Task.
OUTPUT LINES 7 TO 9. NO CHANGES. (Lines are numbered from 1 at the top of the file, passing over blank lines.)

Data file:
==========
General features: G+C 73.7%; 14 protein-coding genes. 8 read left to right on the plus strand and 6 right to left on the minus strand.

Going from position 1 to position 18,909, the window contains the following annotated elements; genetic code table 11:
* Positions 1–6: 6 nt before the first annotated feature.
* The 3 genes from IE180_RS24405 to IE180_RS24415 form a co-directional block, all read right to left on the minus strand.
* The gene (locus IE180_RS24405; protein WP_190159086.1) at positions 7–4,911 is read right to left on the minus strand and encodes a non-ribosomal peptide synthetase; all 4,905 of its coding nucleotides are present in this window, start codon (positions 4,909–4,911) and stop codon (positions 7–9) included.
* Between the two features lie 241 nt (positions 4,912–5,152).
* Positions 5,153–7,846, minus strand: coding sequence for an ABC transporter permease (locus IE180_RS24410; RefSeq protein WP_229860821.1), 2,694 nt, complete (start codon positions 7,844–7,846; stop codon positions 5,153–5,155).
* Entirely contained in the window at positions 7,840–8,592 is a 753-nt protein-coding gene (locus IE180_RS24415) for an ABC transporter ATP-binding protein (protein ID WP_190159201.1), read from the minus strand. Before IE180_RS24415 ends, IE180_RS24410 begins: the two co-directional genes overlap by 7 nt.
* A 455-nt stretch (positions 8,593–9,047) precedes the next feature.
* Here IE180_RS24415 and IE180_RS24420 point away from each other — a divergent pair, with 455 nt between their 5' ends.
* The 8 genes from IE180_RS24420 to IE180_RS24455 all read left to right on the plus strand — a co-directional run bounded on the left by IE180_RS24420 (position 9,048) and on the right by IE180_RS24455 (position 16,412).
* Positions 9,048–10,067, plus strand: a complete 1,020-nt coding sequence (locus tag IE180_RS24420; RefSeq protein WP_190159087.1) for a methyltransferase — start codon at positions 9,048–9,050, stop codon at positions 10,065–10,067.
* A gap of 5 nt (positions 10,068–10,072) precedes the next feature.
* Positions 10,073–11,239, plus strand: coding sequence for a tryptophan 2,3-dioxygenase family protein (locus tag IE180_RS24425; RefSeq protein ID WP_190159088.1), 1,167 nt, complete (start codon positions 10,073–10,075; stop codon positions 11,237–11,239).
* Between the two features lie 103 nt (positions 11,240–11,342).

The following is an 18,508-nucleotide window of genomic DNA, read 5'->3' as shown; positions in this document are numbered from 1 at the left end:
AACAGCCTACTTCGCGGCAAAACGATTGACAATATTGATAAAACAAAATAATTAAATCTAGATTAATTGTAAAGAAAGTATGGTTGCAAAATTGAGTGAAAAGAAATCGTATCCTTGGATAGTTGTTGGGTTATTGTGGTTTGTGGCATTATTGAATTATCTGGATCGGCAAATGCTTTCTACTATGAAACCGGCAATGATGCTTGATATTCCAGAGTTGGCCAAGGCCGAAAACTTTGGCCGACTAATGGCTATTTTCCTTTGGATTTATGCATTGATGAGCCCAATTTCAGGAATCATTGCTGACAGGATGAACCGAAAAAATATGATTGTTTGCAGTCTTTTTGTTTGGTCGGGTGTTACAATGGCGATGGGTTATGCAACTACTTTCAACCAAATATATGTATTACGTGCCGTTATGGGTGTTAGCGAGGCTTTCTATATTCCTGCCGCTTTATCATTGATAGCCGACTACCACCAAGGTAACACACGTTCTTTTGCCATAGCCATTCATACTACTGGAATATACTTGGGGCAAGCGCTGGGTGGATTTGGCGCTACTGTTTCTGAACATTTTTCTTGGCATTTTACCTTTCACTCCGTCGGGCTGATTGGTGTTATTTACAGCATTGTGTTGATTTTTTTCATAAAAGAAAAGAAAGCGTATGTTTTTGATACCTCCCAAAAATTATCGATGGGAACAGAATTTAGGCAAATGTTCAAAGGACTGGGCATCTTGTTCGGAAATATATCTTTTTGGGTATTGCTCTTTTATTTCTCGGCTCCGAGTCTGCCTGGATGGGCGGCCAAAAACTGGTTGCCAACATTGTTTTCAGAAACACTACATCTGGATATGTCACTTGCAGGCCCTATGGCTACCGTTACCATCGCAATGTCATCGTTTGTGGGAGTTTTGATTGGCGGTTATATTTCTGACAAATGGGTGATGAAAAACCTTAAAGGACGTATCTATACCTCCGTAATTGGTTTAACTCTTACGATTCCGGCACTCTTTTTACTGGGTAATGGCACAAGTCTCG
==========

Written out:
* Positions 5,153–7,846, minus strand: coding sequence for an ABC transporter permease (locus IE180_RS24410; RefSeq protein WP_229860821.1), 2,694 nt, complete (start codon positions 7,844–7,846; stop codon positions 5,153–5,155).
* Entirely contained in the window at positions 7,840–8,592 is a 753-nt protein-coding gene (locus IE180_RS24415) for an ABC transporter ATP-binding protein (protein ID WP_190159201.1), read from the minus strand. Before IE180_RS24415 ends, IE180_RS24410 begins: the two co-directional genes overlap by 7 nt.
* A 455-nt stretch (positions 8,593–9,047) precedes the next feature.